I’m leaving AIGA behind. You should, too.

An exploration of AIGA’s lack of commitment to Black designers.

This past May, the AIGA New York board met via Zoom to discuss potential board members recommended through our Call for Nominations.

History

In 1914, forty members of the National Arts Club interested in graphic arts gathered in New York City to create the American Institute of Graphic Arts (AIGA). This new organization would be a “source of pleasure and intellectual profit,” with a goal of advancing the profession of graphic arts.

Chapters

The Local Chapters were created in 1981 as a way to decentralize leadership from the National organization. Each chapter operates uniquely with its own set of bylaws and board members, known as Chapter Leaders, are volunteers.

Tweetgate

On a National level, Black designers have shared grievances around AIGA in public resignations, including Timothy Bardlavens and, more recently, Antionette Carroll. Antionette’s resignation video, posted in December 2019, speaks of AIGA as “a by-product of white supremacy.” Her words haunted me and I kept them in mind as I continued trying to do work from within AIGA.

Ashleigh’s Video

In the meantime, Chapter Leaders waited for a satisfying internal response from National leadership. The current National president, Dana Arnett, was oddly silent. Instead, we received a video response from the incoming National president, Ashleigh Axios. In the video, Ashleigh responded to Antionette’s claims of attribution calling the incident “bullshit” and “slanderous.” Distrust among Chapter Leaders was high and Ashleigh’s video was leaked, uploaded to YouTube, and shared via a Twitter account named “@designtruth.”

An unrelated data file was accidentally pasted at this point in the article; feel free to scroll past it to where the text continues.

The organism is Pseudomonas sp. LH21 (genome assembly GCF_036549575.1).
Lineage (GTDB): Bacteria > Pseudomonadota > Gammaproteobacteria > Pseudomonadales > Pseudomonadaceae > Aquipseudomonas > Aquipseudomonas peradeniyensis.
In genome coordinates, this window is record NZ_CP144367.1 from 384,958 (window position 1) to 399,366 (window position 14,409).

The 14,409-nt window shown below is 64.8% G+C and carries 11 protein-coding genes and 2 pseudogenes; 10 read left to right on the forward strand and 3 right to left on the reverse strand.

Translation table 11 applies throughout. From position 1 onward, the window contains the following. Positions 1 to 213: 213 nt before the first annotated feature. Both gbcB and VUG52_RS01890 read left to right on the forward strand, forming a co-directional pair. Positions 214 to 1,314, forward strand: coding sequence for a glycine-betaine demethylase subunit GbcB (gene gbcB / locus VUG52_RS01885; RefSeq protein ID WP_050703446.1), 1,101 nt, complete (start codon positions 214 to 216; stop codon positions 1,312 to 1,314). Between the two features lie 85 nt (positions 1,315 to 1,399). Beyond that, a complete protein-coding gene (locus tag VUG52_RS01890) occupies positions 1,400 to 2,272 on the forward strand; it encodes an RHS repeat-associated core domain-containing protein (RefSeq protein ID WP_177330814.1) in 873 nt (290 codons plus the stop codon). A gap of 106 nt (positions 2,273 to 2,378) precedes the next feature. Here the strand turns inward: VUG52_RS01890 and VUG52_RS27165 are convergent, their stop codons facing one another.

Town Hall

Ashleigh’s video was not enough to quell internal irritation and on June 11, 2020, a Town Hall was called so that National and Chapter Leaders could discuss what happened and how to move forward. Lasting for almost two hours, the meeting was a tug of war, full of competing interests. Chapter Leaders demanded an apology with attribution to Antionette. Speaking to Chapter Leaders as if they were petulant children, National argued that they couldn’t give credit. If they did, wouldn’t they have to credit everyone? I suggested putting a page on the website giving credit to everyone involved. It fell on deaf ears.

Chapter Leaders Call

The monthly Chapter Leaders call a week later was another opportunity to talk with National leadership. The call was evasive and danced around the issues of attributing Antionette and addressing Ashleigh’s video. During Q&A, I brought both up, noting that if we, as an organization, would not provide attribution to Antionette, then the very least our incoming president could do is apologize to Antionette for her video response. Ashleigh stated there was no need to apologize because the video was not intended for the public. I told her that regardless of intent, the video was leaked publicly for all to see. Designers worth their salt know that intent is not the same as impact.

Creative running by amélie. studio, a BK-based creative studio specializing in digital product design + strategy. 🇯🇲 🏳️‍🌈✊🏿💖

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